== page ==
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Not Bonnie and Clyde

04/27/2001 -  and 4, 9, 12, 15 May
David Sawer: From morning to midnight

James Daszak (Cashier), Robert Poulton (Manager), Kathryn Harries (Lady), Graeme Danby (Fat man), Linda Kitchen (Messenger boy/Daughter/Hostess), Mark Le Brocq (Commissionaire), Susan Bickley (Wife/Hostess), Menai Davies (Mother), Roderick Williams (Waiter), Gail Pearson (Salvation Army Girl), Heather Shipp (Hostess), Elizabeth Rowe (Band leader)
Martyn Brabbins (conductor), Richard Jones (director)
ENO orchestra and chorus

David Sawer’s new opera, From morning to midnight is based on the play written by Georg Kaiser in 1916. Like Mark Anthony Turnage’s opera based on Sean O’Casey’s The silver tassie, the previous ENO commission for the Coliseum, it is the story of a man’s destruction that begins in euphoria and ends in despair. But O’Casey’s play is loaded with physical and emotional extremes discovered in the war that Kaiser’s ignores in its mildly surreal tale of alienation. Turnage produced a slightly modernist spin on Puccinian verismo, giving the singers plenty of old-fashioned singing, and had a massive success with a work that will probably stay in the repertory because it satisfies mainstream opera-goers without resorting to pastiche or pressing easy buttons. Sawer, in his first full-scale opera, has tried to do something even more difficult, providing music for a static cartoonish narrative (a kind of depressive, German The Simpsons) that reflects the dehumanised despair of its world and, effectively, denies the liberating excess of the voice which is the focus of nineteenth-century opera.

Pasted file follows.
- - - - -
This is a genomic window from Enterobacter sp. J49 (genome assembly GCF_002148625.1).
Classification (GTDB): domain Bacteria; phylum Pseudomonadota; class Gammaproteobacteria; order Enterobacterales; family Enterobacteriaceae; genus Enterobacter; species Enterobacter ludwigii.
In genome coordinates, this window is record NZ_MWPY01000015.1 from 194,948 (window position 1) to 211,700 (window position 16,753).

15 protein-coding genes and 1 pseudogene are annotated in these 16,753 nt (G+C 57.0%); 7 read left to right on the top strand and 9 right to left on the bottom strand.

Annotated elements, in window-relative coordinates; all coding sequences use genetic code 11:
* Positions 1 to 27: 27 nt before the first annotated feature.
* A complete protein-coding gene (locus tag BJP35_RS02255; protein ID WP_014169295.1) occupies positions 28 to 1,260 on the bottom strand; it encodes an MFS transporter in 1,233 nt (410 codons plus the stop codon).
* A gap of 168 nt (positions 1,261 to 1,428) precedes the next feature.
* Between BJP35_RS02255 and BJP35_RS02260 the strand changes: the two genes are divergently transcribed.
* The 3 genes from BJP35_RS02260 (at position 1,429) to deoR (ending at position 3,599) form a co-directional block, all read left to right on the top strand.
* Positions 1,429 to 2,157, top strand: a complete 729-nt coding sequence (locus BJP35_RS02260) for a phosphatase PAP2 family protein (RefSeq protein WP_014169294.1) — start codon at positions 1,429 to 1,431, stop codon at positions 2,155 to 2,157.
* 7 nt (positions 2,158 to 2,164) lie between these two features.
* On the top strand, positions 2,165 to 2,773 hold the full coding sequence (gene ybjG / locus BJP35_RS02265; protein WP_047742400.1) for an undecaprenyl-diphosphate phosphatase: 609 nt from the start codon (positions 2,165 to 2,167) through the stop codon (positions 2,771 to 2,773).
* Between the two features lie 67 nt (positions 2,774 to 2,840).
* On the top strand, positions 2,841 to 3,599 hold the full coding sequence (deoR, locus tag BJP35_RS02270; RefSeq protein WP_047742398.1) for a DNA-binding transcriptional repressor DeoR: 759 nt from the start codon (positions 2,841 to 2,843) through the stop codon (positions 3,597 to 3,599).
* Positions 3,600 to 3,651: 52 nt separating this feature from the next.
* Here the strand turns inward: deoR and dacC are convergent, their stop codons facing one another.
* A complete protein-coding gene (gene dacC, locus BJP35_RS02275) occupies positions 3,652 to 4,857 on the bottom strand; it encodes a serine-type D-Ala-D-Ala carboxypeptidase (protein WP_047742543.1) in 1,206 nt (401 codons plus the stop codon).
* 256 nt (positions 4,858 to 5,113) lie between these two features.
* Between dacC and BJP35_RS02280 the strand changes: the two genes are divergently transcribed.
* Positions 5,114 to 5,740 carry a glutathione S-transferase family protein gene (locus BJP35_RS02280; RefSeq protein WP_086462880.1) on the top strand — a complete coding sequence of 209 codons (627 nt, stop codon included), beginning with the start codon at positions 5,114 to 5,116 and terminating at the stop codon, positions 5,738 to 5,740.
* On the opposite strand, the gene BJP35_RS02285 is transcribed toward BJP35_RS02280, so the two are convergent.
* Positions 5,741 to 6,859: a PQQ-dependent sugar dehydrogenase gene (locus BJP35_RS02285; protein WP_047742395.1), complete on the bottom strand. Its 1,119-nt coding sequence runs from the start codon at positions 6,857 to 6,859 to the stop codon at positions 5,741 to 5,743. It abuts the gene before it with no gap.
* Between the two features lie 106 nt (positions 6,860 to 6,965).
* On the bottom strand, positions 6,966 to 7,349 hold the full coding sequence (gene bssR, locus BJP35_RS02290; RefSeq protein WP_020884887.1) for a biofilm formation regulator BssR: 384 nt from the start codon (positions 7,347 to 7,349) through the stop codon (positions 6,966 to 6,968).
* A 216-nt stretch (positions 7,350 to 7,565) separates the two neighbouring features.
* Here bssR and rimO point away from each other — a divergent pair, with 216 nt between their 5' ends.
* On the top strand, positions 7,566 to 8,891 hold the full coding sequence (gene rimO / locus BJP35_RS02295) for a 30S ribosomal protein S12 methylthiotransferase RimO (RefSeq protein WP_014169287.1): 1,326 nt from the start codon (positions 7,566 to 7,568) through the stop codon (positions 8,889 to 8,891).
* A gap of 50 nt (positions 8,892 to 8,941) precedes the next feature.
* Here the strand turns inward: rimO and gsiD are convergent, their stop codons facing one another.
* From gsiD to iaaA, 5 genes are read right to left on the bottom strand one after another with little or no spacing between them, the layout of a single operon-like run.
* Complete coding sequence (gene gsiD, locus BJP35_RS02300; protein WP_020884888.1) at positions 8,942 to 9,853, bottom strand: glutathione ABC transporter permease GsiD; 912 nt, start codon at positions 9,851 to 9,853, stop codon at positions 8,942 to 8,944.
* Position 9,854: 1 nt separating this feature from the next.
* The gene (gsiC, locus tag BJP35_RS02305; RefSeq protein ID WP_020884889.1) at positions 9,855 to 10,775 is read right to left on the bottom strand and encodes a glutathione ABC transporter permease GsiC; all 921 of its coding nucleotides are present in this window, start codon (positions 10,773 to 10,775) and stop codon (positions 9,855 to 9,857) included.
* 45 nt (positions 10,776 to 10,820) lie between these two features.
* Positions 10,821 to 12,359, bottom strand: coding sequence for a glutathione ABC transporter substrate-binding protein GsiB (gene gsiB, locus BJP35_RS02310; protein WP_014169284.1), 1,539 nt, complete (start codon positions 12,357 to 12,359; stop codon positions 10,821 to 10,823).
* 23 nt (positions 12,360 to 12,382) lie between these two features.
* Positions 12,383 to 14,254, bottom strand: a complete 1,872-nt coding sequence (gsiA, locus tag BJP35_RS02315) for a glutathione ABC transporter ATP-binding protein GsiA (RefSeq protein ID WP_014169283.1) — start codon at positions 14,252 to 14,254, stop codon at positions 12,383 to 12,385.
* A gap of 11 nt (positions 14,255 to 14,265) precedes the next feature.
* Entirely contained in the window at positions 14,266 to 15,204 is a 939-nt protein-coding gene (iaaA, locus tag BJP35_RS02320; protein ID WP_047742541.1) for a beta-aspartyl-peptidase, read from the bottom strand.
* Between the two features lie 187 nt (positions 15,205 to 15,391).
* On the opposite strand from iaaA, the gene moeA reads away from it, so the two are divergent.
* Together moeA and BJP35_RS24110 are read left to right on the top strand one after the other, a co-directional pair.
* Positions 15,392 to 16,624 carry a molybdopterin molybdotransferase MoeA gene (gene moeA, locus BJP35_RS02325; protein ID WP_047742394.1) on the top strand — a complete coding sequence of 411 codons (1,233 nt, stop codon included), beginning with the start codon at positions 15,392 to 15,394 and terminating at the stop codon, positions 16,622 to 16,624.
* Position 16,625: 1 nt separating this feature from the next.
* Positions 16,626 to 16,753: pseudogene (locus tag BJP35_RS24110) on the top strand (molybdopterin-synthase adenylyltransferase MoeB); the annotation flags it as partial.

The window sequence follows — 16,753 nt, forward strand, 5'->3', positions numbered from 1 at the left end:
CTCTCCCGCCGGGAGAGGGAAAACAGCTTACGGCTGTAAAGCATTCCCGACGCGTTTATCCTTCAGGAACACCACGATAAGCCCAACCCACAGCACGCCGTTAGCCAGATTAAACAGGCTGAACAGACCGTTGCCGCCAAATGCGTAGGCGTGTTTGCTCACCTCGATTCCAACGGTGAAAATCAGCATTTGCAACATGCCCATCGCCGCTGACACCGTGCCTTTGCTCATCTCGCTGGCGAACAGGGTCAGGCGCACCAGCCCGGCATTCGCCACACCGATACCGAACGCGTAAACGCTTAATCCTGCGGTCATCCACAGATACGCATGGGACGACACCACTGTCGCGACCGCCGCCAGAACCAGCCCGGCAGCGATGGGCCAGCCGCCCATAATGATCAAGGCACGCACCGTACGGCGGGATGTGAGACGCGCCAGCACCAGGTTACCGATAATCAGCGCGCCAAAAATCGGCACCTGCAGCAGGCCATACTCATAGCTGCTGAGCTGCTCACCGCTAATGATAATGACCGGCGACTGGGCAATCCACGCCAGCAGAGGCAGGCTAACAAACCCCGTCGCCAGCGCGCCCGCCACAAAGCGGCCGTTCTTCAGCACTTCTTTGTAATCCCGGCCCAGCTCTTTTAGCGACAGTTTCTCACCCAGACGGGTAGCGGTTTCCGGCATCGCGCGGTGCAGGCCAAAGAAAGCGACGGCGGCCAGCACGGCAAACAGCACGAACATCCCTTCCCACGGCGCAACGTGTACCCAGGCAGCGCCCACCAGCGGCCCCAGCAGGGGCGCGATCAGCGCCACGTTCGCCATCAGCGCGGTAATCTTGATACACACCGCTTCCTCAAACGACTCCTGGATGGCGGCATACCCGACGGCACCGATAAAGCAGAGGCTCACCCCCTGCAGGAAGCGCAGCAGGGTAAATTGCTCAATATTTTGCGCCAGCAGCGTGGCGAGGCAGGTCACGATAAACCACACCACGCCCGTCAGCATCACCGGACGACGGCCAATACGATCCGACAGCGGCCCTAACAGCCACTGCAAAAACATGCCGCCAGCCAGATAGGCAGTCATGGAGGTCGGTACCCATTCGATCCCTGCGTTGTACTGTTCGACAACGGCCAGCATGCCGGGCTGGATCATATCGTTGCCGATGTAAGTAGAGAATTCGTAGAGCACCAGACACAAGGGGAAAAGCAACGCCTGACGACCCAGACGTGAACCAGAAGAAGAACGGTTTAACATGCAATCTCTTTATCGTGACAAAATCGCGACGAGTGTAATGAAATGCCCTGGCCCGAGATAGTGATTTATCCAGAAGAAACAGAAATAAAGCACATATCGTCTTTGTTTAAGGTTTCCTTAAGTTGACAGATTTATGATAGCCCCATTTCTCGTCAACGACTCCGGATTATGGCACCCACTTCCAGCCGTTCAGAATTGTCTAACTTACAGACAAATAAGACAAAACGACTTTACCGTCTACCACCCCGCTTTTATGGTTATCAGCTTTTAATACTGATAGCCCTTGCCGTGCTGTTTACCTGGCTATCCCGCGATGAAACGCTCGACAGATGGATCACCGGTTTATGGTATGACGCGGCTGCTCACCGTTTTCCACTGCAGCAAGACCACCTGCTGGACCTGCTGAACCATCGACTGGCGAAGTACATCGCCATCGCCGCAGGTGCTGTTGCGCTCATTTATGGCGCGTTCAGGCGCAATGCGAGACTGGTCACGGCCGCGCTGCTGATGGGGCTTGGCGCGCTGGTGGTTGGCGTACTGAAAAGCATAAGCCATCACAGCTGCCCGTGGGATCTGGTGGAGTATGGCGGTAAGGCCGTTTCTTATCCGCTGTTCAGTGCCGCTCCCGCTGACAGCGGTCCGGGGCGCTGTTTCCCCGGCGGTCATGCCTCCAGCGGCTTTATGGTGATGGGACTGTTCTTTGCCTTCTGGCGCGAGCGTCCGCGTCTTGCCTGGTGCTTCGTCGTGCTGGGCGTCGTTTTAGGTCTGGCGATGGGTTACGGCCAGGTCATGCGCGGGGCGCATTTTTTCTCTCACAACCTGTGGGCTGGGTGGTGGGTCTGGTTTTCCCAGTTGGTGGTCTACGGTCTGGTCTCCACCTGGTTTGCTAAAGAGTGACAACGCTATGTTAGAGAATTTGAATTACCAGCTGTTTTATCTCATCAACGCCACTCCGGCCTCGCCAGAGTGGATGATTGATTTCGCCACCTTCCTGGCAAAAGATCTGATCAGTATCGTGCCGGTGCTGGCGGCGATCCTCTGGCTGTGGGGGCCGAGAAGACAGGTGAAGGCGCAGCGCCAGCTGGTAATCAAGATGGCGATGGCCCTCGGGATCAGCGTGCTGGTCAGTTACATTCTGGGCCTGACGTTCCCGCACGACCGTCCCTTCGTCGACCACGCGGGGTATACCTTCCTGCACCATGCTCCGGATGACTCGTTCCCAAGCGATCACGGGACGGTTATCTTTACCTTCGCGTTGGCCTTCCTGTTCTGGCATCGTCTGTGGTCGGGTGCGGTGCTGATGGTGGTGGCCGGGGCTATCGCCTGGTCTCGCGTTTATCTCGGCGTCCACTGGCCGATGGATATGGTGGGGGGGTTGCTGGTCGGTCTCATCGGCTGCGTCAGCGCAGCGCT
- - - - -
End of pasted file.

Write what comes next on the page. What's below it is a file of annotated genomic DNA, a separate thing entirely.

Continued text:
Sawer is well known in the UK as a composer of chamber music, and his music is still on a small scale, sometimes using repetition for emphasis when complexity or simple orchestral blast might be more effective. His austere, witty orchestrations are at times reminiscent of a silent-movie score in their illustrative qualities and musical sound effects. He assiduously avoids any trace of Kaiser’s most famous musical collaborator, Kurt Weill, or any sense at all of German late romanticism (except perhaps for some echoes in the opening scene-setting percussion of Henze‘s Boulevard Solitude, a somewhat similar movie-inspired road opera). The action, not exactly a plot, is also silent-movie shaped: a bank cashier has an attack of amour fou, steals a large amount of money in the hope of a criminal adventure with a beautiful Italian customer, realises that he cannot get away with it and spreads some havoc at home and in the city before accepting death. The cashier’s vocal line has the automatic blankness of Buster Keaton or Harold Lloyd, moving on relentlessly through a range of setting in a current of permanent detached anxiety. Other singing roles are much briefer, at times musical one-liners, but just as impersonal and dedicated to the theme or key joke of the current scene.